Cancer preventive properties of ginger: a brief review

Food Chem Toxicol. 2007 May;45(5):683-90. doi: 10.1016/j.fct.2006.11.002. Epub 2006 Nov 12.


Ginger, the rhizome of Zingiber officinalis, one of the most widely used species of the ginger family, is a common condiment for various foods and beverages. Ginger has a long history of medicinal use dating back 2500 years. Ginger has been traditionally used from time immemorial for varied human ailments in different parts of the globe, to aid digestion and treat stomach upset, diarrhoea, and nausea. Some pungent constituents present in ginger and other zingiberaceous plants have potent antioxidant and anti-inflammatory activities, and some of them exhibit cancer preventive activity in experimental carcinogenesis. The anticancer properties of ginger are attributed to the presence of certain pungent vallinoids, viz. [6]-gingerol and [6]-paradol, as well as some other constituents like shogaols, zingerone etc. A number of mechanisms that may be involved in the chemopreventive effects of ginger and its components have been reported from the laboratory studies in a wide range of experimental models.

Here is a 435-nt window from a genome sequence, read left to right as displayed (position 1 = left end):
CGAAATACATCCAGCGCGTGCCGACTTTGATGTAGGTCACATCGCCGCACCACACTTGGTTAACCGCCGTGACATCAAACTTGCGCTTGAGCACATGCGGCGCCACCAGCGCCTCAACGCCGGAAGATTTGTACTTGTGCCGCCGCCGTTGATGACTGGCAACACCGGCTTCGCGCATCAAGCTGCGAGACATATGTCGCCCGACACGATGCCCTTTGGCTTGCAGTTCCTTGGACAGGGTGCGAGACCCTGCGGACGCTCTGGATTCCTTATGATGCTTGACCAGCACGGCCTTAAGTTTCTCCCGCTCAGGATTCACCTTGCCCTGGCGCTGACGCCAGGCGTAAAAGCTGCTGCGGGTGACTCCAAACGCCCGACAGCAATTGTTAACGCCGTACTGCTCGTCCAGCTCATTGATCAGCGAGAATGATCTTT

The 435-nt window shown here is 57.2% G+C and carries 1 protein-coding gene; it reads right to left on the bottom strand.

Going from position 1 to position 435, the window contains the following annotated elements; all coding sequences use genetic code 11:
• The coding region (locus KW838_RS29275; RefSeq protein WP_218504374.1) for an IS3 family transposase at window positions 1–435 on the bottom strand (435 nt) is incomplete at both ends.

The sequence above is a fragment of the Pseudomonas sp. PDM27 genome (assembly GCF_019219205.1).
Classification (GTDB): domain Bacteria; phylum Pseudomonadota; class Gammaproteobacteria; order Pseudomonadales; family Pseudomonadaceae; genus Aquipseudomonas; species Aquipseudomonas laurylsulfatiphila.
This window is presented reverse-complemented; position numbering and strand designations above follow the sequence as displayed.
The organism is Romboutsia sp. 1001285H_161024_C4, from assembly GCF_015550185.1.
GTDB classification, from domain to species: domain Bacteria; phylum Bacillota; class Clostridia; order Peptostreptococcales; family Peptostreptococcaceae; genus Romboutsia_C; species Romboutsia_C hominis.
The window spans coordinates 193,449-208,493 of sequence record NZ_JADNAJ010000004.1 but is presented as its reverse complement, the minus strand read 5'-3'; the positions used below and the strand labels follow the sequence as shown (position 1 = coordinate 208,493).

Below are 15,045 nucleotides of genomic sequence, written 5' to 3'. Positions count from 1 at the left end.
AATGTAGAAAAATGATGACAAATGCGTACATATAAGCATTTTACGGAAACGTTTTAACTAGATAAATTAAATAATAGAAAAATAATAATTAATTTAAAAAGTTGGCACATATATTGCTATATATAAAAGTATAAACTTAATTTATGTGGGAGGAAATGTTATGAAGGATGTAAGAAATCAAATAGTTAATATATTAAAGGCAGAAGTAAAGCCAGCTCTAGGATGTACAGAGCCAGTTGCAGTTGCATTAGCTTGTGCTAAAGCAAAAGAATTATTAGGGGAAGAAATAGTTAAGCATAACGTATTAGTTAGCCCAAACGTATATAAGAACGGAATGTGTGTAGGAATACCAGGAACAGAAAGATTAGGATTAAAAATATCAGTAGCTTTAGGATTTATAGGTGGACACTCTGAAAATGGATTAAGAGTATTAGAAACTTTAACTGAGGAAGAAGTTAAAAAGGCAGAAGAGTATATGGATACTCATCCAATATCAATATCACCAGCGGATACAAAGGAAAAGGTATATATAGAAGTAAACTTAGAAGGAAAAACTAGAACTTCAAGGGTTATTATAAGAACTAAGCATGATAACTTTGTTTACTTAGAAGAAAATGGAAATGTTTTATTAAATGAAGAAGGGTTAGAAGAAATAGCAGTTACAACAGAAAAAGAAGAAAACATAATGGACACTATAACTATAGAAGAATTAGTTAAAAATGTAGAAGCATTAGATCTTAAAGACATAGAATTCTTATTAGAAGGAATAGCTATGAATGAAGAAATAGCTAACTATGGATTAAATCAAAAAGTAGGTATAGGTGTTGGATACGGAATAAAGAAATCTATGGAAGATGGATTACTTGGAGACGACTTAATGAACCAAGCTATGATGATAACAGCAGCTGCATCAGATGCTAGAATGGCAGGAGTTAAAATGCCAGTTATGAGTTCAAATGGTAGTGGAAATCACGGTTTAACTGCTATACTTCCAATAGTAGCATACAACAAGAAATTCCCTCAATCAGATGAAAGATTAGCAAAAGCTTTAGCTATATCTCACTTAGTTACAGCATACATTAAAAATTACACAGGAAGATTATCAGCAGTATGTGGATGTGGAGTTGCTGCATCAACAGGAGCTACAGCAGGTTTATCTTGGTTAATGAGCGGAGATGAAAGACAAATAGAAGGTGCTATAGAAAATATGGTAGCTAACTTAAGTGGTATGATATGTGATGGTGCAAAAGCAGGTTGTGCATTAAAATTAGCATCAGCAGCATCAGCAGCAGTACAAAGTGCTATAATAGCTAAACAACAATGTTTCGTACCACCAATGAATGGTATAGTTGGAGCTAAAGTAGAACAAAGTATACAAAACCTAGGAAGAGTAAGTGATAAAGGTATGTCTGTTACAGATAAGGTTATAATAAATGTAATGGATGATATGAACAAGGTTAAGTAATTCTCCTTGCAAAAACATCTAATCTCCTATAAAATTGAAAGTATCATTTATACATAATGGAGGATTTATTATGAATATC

Publication types

  • Review

MeSH terms

  • Animals
  • Anticarcinogenic Agents / chemistry
  • Anticarcinogenic Agents / pharmacology
  • Anticarcinogenic Agents / therapeutic use*
  • Breast Neoplasms / prevention & control
  • Catechols
  • Colonic Neoplasms / prevention & control
  • Fatty Alcohols / chemistry
  • Fatty Alcohols / pharmacology
  • Gastrointestinal Neoplasms / prevention & control
  • Guaiacol / analogs & derivatives
  • Guaiacol / chemistry
  • Guaiacol / pharmacology
  • Humans
  • Ketones / chemistry
  • Ketones / pharmacology
  • Oils, Volatile
  • Skin Neoplasms / prevention & control
  • Tumor Cells, Cultured
  • Zingiber officinale / chemistry*


  • Anticarcinogenic Agents
  • Catechols
  • Fatty Alcohols
  • Ketones
  • Oils, Volatile
  • zingerone
  • Guaiacol
  • gingerol
  • 6-paradol